Dementia is a cruel, evil disease that robs an individual of their self respect and dignity and causes immense pain to their relatives.
Watching someone you love fall under the spell of this disease is incredibly difficult to deal with. The person you once knew as articulate, independent, outgoing, dependable and intelligent is gone and replaced with an extremely badly behaved child that never learns or grows up. It is truly heart breaking to watch someone go through it and know there is nothing you can do to cure it.
However, early diagnosis can help, as systems can be put in place which will greatly assist the sufferer and their family. I always recommend reading Oliver James’s book Contented Dementia 24-hour Wraparound Care for Lifelong Well-being as he details procedures used by Penny Garner which she developed and used on her own mother. The procedures enable you to have a conversation without putting stain on either of you. Safe conversations are developed and this is important as you don’t want to cause anguish and stress to the sufferer.
Here are a couple of golden rules for dealing with dementia:
- Never contradict what they are saying. Yes, this can be the most difficult thing in the world. You will have to bite your tongue, count to 3, breathe out and release.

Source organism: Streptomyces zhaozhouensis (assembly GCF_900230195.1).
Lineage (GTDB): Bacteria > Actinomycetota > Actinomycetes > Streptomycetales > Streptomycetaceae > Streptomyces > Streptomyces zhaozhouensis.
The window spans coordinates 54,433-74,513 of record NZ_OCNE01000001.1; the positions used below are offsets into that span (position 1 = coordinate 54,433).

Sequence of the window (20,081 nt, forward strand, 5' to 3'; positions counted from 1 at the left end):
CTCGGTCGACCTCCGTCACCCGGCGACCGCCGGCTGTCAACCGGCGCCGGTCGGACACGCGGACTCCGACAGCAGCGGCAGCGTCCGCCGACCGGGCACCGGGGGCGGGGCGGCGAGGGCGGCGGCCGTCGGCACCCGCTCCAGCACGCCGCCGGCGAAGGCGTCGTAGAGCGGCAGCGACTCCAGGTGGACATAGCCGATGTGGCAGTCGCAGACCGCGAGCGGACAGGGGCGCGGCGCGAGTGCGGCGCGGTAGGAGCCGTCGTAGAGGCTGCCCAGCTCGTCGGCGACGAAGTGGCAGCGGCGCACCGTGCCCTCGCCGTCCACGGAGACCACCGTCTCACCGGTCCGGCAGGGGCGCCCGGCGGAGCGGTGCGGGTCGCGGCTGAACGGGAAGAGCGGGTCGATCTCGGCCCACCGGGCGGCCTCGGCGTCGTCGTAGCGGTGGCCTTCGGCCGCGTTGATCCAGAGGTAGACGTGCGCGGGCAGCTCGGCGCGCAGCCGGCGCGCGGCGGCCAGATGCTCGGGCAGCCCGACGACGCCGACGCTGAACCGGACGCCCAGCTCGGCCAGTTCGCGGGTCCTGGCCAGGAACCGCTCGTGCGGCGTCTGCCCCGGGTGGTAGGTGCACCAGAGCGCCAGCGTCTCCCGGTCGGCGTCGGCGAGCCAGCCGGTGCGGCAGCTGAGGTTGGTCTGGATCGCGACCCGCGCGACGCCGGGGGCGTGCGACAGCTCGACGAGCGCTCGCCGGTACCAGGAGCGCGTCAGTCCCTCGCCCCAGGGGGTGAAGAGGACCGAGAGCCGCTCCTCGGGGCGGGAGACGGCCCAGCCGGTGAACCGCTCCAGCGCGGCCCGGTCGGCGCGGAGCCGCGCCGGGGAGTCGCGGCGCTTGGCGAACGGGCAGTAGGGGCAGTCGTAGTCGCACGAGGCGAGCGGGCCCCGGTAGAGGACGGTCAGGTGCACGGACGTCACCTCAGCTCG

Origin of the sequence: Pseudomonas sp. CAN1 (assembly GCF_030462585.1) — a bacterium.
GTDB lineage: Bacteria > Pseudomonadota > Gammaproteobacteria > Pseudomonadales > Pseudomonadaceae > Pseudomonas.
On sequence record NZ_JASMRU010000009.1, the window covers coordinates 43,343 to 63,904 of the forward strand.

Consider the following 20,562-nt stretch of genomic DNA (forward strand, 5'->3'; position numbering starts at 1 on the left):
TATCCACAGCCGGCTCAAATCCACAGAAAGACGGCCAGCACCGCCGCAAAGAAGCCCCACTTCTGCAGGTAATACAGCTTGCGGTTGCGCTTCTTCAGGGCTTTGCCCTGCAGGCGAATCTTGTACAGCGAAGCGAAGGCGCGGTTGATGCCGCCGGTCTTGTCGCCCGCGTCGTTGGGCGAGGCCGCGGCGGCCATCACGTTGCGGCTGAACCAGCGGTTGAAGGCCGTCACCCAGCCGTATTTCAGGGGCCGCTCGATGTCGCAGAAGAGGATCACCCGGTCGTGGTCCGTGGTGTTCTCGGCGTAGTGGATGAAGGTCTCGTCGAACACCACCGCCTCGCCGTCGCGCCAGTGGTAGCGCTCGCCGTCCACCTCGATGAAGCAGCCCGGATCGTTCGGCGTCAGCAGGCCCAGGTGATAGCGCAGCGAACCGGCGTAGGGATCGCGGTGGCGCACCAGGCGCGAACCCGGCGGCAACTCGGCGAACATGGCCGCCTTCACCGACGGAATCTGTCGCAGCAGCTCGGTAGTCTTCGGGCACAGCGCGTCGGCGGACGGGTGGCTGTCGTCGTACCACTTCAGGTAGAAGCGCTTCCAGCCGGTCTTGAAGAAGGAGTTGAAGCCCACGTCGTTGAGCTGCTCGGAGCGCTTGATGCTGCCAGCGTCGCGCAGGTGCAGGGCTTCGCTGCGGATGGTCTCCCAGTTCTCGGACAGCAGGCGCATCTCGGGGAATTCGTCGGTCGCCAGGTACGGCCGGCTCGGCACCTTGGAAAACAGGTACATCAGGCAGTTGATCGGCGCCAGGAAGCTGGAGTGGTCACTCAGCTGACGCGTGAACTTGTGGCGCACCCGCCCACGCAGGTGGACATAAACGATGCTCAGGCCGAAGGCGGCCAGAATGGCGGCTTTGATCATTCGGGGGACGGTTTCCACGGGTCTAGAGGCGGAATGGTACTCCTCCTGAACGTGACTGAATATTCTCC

- Photographs: A big no, no. They won’t recognise themselves or others in the picture (they think they are decades younger than they are) and it causes great stress as they think they should know this person, as they are being told who they are but they can’t remember.
- Mirrors – similar to photographs as, down the line they won’t recognise themselves.
Early Warning Signs:
Something just doesn’t seem right. They will do things that are out of character. They may make comments that shock you, they type of thing that they would normally keep to themselves and may mention to one or two people in private company but not announce to a group, i.e. ‘well you look awful in that dress’.
If you can visit their home, this will be a big clue. Look in the fridge and the cupboards. Here’s what you may find, either no food as they forget to eat, or lots of the same item, for example bread as when at the shops they will forget they have already bought it.
Also their appearance may change, they may go from being someone who would never leave the house if a hair was out of place, to being in dirty clothes as they won’t change their clothes or wash and they won’t see the dirt.
In the long term some sufferers may become violent and when this happens they have to go into specialist care. Looking after someone with dementia is exhausting and never think you have failed by moving them to more suitable accommodation. Here they can have round the clock care, which they need and you can’t manage that yourself.